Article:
On 2016-04-13 11:46 AM, Matt King wrote:
> When aria-errormessage was first discussed, my understanding was that the 
> purpose is to distinguish an error message from a description so that 
> assistive technologies would have the option to give it special treatment. 
>
> Is there more to it than that?

Aria-errormessage is tied to aria-invalid.  The error message is
relevant only when the input is invalid.  In contrast, descriptions have
no specific dependency on validity.

Based on that, the error message is presented only when the input is
invalid.  For a sighted user, the error message is not rendered unless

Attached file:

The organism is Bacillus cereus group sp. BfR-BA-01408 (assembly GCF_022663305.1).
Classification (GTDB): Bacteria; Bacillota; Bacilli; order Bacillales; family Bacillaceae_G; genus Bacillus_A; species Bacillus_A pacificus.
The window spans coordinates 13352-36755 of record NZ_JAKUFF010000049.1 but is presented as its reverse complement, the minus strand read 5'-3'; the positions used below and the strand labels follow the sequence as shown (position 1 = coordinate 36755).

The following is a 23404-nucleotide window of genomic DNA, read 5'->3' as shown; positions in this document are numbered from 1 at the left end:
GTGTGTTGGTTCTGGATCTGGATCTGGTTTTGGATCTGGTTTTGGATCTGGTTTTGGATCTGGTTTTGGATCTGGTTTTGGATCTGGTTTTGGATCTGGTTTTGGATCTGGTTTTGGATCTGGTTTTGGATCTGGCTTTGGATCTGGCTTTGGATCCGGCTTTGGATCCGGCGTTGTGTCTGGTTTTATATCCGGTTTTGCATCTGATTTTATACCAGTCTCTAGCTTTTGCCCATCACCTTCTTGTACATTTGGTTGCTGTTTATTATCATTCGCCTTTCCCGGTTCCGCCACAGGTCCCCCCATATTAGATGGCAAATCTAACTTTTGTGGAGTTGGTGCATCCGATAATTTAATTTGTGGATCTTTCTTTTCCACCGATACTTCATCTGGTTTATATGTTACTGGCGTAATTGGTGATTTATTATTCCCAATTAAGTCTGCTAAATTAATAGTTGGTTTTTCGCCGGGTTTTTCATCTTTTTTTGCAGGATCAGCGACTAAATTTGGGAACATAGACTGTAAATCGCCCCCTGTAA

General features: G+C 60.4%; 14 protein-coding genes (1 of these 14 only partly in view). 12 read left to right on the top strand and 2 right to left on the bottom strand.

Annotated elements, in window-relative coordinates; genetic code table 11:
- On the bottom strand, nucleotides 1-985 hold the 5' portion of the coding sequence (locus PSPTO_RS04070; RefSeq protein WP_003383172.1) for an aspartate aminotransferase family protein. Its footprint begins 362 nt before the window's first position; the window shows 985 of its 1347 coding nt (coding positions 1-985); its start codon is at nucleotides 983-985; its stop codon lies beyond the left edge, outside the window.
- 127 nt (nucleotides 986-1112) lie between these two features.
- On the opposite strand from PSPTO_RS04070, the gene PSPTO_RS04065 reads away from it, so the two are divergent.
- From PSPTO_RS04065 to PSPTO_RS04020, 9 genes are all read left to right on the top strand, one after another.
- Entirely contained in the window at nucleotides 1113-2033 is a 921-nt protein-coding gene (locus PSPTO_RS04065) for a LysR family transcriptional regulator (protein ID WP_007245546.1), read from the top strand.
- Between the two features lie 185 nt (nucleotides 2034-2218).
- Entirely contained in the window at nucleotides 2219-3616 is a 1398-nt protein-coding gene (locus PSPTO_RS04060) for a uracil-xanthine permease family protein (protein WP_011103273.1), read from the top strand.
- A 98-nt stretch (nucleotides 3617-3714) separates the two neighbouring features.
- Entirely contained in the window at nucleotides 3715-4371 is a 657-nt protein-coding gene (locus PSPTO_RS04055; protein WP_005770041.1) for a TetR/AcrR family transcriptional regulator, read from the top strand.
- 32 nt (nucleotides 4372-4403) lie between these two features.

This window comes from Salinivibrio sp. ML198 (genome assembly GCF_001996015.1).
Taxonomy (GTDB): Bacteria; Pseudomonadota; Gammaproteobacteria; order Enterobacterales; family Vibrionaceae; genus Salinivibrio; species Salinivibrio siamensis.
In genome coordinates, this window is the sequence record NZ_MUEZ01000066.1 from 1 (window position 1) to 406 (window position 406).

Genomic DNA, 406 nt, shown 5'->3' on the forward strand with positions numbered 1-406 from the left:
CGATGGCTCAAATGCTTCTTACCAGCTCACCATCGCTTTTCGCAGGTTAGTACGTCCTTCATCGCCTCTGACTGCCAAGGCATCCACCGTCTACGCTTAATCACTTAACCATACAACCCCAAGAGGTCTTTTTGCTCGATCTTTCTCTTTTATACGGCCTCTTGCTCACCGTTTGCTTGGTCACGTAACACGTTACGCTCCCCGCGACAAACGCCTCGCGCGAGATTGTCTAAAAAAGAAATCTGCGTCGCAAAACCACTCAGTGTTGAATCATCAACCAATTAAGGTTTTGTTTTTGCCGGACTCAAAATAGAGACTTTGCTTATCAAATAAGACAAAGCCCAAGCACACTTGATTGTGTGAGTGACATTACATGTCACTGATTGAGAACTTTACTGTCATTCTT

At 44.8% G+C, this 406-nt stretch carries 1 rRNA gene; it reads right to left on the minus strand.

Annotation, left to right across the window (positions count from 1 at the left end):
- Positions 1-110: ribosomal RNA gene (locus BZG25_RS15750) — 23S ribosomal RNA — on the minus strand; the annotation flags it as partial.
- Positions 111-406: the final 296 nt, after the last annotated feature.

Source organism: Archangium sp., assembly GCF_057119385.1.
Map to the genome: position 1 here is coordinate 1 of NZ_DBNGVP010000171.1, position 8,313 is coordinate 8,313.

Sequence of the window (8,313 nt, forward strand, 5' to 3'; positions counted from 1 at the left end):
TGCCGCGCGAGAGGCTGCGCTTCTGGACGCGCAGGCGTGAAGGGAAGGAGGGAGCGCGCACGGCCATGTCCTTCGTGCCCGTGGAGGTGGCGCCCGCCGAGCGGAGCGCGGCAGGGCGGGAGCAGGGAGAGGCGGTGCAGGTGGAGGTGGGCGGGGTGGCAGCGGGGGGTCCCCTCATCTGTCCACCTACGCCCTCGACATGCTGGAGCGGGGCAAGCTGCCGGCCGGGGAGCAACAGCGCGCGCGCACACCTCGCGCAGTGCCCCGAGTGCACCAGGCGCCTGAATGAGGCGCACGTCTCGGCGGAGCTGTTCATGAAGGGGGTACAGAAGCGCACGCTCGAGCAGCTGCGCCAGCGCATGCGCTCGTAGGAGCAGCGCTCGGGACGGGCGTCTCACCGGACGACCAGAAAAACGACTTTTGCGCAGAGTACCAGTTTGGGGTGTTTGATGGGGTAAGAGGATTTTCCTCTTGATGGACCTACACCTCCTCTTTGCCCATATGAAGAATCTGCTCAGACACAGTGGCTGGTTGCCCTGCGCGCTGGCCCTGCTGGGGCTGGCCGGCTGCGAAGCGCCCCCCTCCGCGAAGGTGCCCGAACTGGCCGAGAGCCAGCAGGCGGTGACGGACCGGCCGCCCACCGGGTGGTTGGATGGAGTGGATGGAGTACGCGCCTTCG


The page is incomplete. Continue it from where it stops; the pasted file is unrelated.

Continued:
or until the user has input invalid information.  At that point the
error message is shown near or "attached" to the invalid input.  If the
user corrects the input, the error message vanishes, thereby providing
reinforcement that the error has been corrected.  On the other hand, the
description is presented on demand -- for example, as a tooltip when the
user mouses over the control.  A corollary is that the error message
conveys a sense of urgency or obligation -- something needs to be fixed
-- whereas the description does not.

-- 
;;;;joseph.

'Die Wahrheit ist Irgendwo da Drau├čen. Wieder.'
                 - C. Carter -

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